"Since May 2010, the officers and directors of the Bank have been aware of the problems and deficiencies and have not made appropriate corrections," the order stated.
Pisgah had a 2.48% leverage ratio March 31. At 2.44%, 1st Commerce Bank's was even lower. Among Capitol's remaining subsidiaries, Sunrise Bank of Arizona had a leverage ratio of 2.27% March 31. Bank of Las Vegas, the unit Capitol was seeking to merge with 1st Commerce, had a leverage ratio of 2.21% at the end of the first quarter.
After state regulators appointed the FDIC receiver, Rockville, Md.-based Capital Bank NA, a unit of Capital Bancorp Inc., assumed all of Pisgah's deposits and approximately $19.8 million of its assets.
Columbus, Ga.-based Synovus Bank, a unit of Synovus Financial Corp., assumed about $54 million in deposits from Sunrise Bank and purchased about $13.2 million of the failed bank's assets.
On May 14, Devils Lake, N.D.-based Western State Bank, a unit of Western State Agency Inc., assumed all of the deposits and purchased essentially all of the assets of Central Arizona Bank.
The FDIC signed a purchase and assumption agreement with Irvine, Calif.-based Plaza Bank to acquire all the deposits and essentially all the assets of 1st Commerce Bank on June 6. Plaza Bank is a unit of PB Holdings Inc., whose ownership is shared by funds affiliated with Carpenter Bank Partners Inc.
When the first Capitol Bancorp subsidiary went down, the FDIC declined to comment on whether a failure would trigger cross-liability claims against other Capitol units. "We wouldn't comment on the other institutions, as they are open and operating. And we also wouldn't comment on potential enforcement action," FDIC spokeswoman LaJuan Williams-Young told SNL on May 10.
Capitol Bancorp has warned that the failure of any of its subsidiary banks would have "disastrous consequences."
"If even a single subsidiary bank were to be seized by the FDIC, it is likely that the FDIC would assert cross guarantee claims against the Company's solvent subsidiary banks, thereby crippling these subsidiary banks as well," Capitol Bancorp said in a June 2012 filing.
of Capitol Bancorp units continue to operate. Greg Dingens, executive vice president and head of investment banking at Monroe Securities, said regulators continue to knock off the worst of Capitol Bancorp's subsidiaries but still have not decided to exercise their cross-guaranty rights. He called this a wise strategy, given the situation and the company's unique ownership structure.
"My guess is [regulators] keep doing something like this until they feel like moving on the entire organization makes sense, but they haven't gotten to that point yet," Dingens told SNL.
Cross-guaranty claims have toppled entire franchises in the past. Andrew Christians, vice president at Donnelly Penman & Partners, gave the example of Oak Park, Ill.-based FBOP Corp., which saw nine of its banking units shuttered in one day in 2009. U.S. Bancorp assumed all deposits and most assets of the failed banks.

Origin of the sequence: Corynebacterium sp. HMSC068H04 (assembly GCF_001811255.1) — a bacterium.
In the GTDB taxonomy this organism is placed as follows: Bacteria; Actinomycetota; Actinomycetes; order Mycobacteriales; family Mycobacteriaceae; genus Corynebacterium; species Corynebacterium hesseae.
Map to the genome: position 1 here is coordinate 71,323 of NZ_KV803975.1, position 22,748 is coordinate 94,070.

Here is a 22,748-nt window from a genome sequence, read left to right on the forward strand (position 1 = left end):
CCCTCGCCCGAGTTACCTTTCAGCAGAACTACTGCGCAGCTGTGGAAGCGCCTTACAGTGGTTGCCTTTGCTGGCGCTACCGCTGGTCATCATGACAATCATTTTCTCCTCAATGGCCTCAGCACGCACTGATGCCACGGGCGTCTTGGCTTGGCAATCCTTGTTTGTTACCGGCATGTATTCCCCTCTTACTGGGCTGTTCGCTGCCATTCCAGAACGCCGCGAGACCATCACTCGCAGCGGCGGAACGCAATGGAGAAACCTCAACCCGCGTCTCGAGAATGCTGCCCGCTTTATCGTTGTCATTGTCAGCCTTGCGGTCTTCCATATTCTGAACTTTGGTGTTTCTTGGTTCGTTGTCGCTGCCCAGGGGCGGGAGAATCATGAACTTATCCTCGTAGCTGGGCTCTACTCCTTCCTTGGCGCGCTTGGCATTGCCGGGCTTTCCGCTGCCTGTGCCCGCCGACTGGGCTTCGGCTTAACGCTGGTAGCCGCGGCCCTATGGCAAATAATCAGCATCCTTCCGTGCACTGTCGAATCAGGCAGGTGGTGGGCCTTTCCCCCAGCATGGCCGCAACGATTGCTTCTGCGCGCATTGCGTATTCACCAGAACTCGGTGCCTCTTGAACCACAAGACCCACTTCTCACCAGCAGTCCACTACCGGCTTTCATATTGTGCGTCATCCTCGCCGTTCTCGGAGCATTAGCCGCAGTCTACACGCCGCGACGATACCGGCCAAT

Of course, there are differences between the two situations. "When FBOP failed, granted, it was [several] years ago, it was much larger, the economy was in a different place, and its geographies were quite a bit different at the subsidiary banks," Christians said.
Capitol Bancorp's ownership structure is also different, and some observers say it may be preventing the FDIC from taking more sweeping action. The company has partial ownership in several banking units spread across the U.S.
Dingens said the FDIC is "breaking their own rules a little bit" to give local investors in Capitol Bancorp's subsidiaries a chance to recapitalize and get out from underneath the holding company ownership. "They're not penalizing the local investors for the sins of the parent as quickly as they might otherwise," he said.
Christians suggested that the FDIC may be in the process of looking for interested buyers for Capitol Bancorp's remaining banking units. "A lot of folks like certain parts of the franchise but don't like the entire franchise. It's a very convoluted structure," he said, adding that the FDIC may be "dragging their feet" on the cross-guaranty liability because of a lack of buyers.
Lansing, Mich.-based Capitol Bancorp has struggled to raise capital for years, restructuring and selling off a number of parts in the process. In August 2012, the company filed for a prepackaged Chapter 11 bankruptcy reorganization in the U.S. Bankruptcy Court for the Eastern District of Michigan, but various challenges forced it to scrap that plan.
In February, the court granted approval for an interim emergency motion by Capitol Bancorp to pursue a $1 million loan to prevent the possible imminent seizure of its Sunrise Bank of Albuquerque unit. Bankruptcy counsel for the company warned that Capitol Bancorp's other banking units "probably would go under" if Sunrise Bank of Albuquerque failed and the FDIC asserted cross-guaranty liabilities.